I have lost the reference, but I read somewhere that when the French explorer Sir Duluth heard rumors of an underground lake beneath Lake Superior, he quipped in his native tongue, “Lac d’Enfer” (literally: “Lake of Hell”). This nomenclature was mistranslated by English-speakers, becoming anglicized as “Lake Inferior” — an insidious malapropism that replaced the original meaning.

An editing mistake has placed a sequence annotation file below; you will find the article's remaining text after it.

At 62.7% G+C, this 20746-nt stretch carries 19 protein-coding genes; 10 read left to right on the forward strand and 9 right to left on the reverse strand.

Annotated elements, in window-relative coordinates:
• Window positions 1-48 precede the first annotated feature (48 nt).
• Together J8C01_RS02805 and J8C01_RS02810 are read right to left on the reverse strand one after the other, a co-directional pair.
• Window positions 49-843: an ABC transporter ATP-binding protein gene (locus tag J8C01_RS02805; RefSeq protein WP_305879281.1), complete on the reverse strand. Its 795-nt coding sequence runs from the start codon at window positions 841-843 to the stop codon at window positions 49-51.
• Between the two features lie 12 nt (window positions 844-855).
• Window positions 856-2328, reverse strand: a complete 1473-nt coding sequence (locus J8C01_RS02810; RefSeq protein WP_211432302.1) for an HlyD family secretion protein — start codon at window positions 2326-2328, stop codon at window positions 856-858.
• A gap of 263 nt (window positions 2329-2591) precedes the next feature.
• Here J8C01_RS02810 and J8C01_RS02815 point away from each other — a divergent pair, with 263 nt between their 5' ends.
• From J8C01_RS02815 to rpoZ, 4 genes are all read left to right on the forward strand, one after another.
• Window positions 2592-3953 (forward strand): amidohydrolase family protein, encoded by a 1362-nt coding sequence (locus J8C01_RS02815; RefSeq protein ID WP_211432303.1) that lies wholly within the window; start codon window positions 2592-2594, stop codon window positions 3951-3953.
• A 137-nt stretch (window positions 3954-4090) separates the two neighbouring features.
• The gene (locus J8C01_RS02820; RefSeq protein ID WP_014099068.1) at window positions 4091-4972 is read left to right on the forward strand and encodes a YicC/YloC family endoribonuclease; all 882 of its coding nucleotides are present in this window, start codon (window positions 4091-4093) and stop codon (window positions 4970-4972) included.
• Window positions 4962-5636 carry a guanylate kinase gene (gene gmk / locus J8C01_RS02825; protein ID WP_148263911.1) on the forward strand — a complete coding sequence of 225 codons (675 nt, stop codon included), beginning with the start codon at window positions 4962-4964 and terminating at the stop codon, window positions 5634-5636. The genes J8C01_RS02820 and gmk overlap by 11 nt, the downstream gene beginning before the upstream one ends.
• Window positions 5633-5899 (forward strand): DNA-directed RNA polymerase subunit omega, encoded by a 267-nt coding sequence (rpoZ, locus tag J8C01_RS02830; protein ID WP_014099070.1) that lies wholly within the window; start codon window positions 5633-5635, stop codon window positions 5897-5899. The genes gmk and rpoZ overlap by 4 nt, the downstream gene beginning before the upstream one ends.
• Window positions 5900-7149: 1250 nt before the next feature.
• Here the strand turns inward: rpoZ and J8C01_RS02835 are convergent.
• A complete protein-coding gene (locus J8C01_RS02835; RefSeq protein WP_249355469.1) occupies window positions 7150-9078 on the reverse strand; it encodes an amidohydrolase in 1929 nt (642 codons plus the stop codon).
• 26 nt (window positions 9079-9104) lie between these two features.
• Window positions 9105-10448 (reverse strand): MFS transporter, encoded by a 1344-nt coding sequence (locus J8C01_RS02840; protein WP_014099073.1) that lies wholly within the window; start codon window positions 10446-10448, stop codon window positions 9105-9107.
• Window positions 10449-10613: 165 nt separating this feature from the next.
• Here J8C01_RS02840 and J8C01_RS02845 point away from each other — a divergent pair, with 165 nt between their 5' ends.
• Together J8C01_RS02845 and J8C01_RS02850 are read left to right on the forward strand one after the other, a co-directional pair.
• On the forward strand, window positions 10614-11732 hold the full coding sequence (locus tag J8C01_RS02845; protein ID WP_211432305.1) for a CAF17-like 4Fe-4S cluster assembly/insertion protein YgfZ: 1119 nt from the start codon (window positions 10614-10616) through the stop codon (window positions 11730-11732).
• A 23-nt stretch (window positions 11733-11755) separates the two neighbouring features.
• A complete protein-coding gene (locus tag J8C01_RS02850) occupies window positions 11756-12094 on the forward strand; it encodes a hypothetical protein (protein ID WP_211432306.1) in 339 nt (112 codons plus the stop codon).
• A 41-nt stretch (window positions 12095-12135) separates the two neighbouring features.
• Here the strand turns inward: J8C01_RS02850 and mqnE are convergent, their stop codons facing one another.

Sept. 8, 1870
Copper-helmet diver William Bitter found an entrance to Lake Inferior. He was working by the breakwater wall for the city of Duluth, offshore of what is now the Lakewalk. A large storm had damaged the wall, and he was conducting an underwater survey at the end of a 20-foot lifeline.
Working the winch and the air pump, his support team on the wall heard Bitter cry out through the speaking tube, then noticed a whirlpool opening up. They winched Bitter out as loose boulders and timbers were sucked into it.